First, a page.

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Discussion Starter #14
Id tentatively say I think its slightly overpriced - there's been a couple of 15 plate B class electric's popping up for 13-14k which have the premium spec and have done around 20-40k mileage, there id have wanted to say 15k for a 16 plate especially as theres a 17 plate in Bradford thats 16,680 and less miles in Bradford, perhaps you can use that to help push the price down?

I'd agree with you. I've been looking at these B Classes on and off for a few months and have seen similar ones for less, definitely. That one in Bradford is a no go though partly because it's in Bradford and would take a long time to drive back due to lack of rapid charging but also because it's lacking a few key options for me (heated seats and xenons).
 

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Discussion Starter #15
did you buy the car? any more updates?

:)
Thanks for asking. I didn't but somebody did as it has gone off sale. I am slightly constrained as I need to sell my other car first, if only because I don't have the space otherwise. I did go and see a Leaf on Friday at lunchtime (near work) and had a good look around.

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I know it's not a Mercedes, but for me the interior is fine. The car which is being sold to make way for this is a Subaru so I am used to Japanese interiors. Sadly, despite being just over three years it has been fitted with a set of ditchfinders, had some light damage from contact with a post and a number of door dings, and had missed its 2018 service and is now (over)due its 2019, so I am looking for another example to drive. One I could see myself buying - too much wrong with this one for me.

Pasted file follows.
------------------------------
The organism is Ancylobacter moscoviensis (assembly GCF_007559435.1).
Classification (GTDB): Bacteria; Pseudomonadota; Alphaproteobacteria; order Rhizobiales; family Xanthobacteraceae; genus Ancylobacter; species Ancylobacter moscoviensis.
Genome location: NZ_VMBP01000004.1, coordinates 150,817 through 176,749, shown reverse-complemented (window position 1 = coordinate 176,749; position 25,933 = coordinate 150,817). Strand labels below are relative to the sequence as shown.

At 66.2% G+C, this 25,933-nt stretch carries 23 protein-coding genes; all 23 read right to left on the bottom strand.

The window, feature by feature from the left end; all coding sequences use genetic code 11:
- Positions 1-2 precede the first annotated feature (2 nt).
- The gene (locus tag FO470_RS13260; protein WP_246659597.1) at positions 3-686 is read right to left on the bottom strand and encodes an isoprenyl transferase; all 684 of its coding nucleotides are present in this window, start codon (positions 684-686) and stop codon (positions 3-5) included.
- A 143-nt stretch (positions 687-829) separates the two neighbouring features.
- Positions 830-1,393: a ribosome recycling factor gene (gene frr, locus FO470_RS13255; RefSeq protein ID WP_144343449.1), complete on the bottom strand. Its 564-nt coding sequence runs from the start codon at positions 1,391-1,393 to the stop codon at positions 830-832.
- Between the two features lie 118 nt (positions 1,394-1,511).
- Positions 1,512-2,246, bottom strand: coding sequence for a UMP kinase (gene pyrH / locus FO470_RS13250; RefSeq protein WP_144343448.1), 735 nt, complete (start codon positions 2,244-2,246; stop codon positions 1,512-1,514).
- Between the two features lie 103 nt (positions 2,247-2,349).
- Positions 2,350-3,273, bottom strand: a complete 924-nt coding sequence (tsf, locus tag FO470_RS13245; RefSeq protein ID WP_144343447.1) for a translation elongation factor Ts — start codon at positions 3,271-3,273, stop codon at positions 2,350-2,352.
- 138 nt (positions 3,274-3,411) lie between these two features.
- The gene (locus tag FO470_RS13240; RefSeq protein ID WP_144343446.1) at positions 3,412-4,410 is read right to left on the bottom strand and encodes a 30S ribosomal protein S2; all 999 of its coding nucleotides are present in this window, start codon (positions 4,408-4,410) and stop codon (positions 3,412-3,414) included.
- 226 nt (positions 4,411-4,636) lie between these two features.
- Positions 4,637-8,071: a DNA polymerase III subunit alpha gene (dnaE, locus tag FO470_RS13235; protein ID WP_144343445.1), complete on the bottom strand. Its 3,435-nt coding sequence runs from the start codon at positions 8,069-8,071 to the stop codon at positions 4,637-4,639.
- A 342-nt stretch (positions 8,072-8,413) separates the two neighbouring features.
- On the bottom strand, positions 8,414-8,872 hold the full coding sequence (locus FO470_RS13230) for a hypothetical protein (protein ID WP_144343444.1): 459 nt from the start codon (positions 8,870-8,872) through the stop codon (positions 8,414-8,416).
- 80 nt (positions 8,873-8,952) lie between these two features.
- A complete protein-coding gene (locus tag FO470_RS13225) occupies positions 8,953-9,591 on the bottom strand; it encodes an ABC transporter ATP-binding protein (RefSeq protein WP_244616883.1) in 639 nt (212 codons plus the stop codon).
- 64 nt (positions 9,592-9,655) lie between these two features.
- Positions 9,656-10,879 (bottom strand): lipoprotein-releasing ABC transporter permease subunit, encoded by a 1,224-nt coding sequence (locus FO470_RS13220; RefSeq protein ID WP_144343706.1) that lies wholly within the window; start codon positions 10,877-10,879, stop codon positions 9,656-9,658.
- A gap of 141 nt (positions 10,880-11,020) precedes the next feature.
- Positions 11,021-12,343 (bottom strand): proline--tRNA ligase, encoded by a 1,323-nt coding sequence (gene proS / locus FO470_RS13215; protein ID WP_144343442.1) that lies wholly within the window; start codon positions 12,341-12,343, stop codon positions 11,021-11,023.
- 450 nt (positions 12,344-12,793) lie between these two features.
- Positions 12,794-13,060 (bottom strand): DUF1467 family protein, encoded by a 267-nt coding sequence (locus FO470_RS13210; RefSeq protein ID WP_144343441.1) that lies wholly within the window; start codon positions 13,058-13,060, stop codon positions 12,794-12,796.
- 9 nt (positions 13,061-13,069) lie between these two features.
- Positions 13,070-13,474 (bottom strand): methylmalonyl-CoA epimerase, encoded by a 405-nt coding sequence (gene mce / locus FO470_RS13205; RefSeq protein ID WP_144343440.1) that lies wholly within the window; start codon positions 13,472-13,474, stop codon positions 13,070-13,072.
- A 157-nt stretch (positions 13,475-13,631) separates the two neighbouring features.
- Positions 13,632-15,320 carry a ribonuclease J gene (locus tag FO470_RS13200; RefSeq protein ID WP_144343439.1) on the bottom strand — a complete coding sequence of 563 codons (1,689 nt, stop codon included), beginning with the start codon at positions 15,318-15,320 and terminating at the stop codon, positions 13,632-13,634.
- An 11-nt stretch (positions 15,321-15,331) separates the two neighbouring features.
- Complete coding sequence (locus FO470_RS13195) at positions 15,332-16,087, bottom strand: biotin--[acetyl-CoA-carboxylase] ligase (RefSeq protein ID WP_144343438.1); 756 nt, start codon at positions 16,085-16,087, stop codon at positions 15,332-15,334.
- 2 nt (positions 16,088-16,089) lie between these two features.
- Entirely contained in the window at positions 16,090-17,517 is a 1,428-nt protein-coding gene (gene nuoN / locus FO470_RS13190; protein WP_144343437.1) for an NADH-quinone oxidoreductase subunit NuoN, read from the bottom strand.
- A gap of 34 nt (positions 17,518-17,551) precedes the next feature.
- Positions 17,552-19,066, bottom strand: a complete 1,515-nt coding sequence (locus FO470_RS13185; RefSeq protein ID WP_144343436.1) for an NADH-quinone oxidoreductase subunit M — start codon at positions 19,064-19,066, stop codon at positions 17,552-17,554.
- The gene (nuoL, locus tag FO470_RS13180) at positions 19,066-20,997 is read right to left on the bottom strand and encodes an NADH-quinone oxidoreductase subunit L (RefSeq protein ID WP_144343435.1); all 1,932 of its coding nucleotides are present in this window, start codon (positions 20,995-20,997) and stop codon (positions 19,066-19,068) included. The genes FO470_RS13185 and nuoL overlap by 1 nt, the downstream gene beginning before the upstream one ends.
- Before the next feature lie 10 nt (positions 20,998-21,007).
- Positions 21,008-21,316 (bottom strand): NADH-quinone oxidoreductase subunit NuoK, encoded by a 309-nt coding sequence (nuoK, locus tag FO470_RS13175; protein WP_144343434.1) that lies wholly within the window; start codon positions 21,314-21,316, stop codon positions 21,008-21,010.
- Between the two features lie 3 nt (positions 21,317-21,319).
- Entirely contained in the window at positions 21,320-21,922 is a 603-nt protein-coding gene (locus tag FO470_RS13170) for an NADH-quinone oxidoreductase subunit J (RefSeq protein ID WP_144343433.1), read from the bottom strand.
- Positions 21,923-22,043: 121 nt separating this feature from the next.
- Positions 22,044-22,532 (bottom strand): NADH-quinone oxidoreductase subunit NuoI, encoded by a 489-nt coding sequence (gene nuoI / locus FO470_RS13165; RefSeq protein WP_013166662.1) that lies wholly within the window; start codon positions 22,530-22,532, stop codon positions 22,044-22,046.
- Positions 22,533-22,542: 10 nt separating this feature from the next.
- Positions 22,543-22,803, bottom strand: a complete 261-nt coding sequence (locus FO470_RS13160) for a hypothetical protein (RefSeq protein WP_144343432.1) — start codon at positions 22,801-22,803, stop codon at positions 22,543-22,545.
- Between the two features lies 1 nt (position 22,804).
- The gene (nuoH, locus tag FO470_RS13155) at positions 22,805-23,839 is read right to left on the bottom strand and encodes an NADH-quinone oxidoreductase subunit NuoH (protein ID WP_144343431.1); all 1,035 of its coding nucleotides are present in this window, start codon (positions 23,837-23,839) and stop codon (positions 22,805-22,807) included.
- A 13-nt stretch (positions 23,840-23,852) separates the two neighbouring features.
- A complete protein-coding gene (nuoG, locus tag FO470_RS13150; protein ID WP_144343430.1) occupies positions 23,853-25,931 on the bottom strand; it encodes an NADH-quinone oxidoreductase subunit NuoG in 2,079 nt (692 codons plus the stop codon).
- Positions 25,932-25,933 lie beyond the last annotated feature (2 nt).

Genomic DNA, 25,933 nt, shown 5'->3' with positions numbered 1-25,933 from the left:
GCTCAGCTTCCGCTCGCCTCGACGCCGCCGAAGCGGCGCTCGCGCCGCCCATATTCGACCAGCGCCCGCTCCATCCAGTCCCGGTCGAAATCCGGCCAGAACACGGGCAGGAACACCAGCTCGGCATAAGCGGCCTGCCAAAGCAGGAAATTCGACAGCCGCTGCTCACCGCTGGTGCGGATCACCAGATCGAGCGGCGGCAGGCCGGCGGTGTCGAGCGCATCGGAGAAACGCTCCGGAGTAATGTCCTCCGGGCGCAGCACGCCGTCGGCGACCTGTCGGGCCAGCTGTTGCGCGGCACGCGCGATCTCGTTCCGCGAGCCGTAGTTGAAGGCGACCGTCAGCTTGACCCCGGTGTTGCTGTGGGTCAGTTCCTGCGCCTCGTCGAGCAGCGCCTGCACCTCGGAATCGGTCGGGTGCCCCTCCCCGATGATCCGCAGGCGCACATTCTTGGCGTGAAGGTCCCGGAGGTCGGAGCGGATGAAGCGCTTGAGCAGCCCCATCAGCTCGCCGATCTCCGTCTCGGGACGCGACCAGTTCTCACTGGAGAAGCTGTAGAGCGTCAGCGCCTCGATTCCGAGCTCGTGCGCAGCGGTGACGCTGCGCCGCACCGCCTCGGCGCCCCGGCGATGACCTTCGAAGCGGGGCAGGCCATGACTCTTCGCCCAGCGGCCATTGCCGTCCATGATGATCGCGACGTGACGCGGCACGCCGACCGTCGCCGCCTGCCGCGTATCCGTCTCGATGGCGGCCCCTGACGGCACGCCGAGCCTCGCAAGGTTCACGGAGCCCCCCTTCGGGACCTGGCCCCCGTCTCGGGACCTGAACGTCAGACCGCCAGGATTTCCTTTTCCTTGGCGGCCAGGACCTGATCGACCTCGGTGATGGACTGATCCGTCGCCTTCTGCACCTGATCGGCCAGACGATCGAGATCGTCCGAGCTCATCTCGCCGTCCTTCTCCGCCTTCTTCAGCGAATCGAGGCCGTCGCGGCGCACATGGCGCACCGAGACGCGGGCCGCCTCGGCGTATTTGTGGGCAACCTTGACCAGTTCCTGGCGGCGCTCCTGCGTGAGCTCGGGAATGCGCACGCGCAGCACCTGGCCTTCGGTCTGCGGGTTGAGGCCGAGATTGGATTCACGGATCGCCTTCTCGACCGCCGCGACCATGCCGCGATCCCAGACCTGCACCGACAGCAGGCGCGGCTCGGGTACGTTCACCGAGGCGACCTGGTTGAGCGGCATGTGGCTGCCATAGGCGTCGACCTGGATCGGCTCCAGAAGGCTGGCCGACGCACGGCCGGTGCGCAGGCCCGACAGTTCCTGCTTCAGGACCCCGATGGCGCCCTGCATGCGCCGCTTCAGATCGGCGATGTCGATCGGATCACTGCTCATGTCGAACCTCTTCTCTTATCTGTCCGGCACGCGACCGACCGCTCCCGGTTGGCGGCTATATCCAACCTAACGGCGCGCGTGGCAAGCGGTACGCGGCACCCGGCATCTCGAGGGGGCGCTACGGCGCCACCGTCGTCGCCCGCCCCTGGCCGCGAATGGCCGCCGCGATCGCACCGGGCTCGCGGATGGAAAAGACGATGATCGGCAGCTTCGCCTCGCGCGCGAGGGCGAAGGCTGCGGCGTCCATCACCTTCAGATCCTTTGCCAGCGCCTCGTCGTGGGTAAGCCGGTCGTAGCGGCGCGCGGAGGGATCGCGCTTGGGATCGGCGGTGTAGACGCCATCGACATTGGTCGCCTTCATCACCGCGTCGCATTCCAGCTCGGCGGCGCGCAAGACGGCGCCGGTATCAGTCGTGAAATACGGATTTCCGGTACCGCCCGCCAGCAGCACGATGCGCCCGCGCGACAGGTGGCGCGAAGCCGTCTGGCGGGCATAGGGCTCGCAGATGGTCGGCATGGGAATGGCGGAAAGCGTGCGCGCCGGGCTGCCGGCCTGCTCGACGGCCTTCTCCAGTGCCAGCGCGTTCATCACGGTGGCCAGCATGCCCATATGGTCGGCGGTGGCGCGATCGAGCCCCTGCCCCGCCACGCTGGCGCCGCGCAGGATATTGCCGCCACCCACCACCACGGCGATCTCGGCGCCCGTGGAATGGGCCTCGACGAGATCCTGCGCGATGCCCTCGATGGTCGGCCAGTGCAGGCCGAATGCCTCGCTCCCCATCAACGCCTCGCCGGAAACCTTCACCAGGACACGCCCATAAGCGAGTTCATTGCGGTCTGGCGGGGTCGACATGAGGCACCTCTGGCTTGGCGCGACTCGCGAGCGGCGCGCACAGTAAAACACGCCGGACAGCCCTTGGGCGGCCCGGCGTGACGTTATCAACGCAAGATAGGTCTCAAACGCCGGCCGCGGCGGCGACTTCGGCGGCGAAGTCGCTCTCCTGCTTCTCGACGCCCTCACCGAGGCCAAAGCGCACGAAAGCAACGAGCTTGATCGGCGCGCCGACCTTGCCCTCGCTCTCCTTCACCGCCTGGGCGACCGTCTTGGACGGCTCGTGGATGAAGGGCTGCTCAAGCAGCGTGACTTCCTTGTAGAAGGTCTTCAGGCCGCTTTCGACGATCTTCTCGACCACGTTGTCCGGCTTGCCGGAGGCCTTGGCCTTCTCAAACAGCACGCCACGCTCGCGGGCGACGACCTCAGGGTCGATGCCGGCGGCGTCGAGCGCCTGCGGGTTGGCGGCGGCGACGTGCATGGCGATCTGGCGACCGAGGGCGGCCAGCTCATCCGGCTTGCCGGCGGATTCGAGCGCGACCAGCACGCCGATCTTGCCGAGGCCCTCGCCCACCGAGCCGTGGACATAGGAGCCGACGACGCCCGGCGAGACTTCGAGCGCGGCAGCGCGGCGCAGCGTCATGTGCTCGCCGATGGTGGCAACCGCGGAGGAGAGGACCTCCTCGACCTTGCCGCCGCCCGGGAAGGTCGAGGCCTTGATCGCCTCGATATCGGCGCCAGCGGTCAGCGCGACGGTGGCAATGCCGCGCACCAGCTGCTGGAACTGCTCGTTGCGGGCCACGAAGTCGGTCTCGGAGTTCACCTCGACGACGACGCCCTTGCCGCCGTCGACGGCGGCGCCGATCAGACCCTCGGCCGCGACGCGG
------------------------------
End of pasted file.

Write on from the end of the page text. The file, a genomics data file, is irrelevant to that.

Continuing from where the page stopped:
Seems like the availability of the b class electric has had a dip, for a while there were a good collection of 2015 and 2016 well priced cars but they’ve all dried up and prices have bounced back to 16-17k from 12-14k
I agree, only three on Autotrader at the moment, and prices definitely firming up in the six months that I've been keeping an eye on the market. Perhaps people are slowly waking up to EVs and certainly there's been lots on the press recently about more charging points and new houses being built with them from day 1, which might be increasing demand.
 

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Sold my B250e last month (May 17 plate, 26mths and 19k miles) for just over £15k via Evans Halshaw's WBAC style platform.

Dealer didn't even advertise it: I've seen it being driven by a woman near Stirling, so is either the dealer's wife of they have customers waiting for EV trade-ins.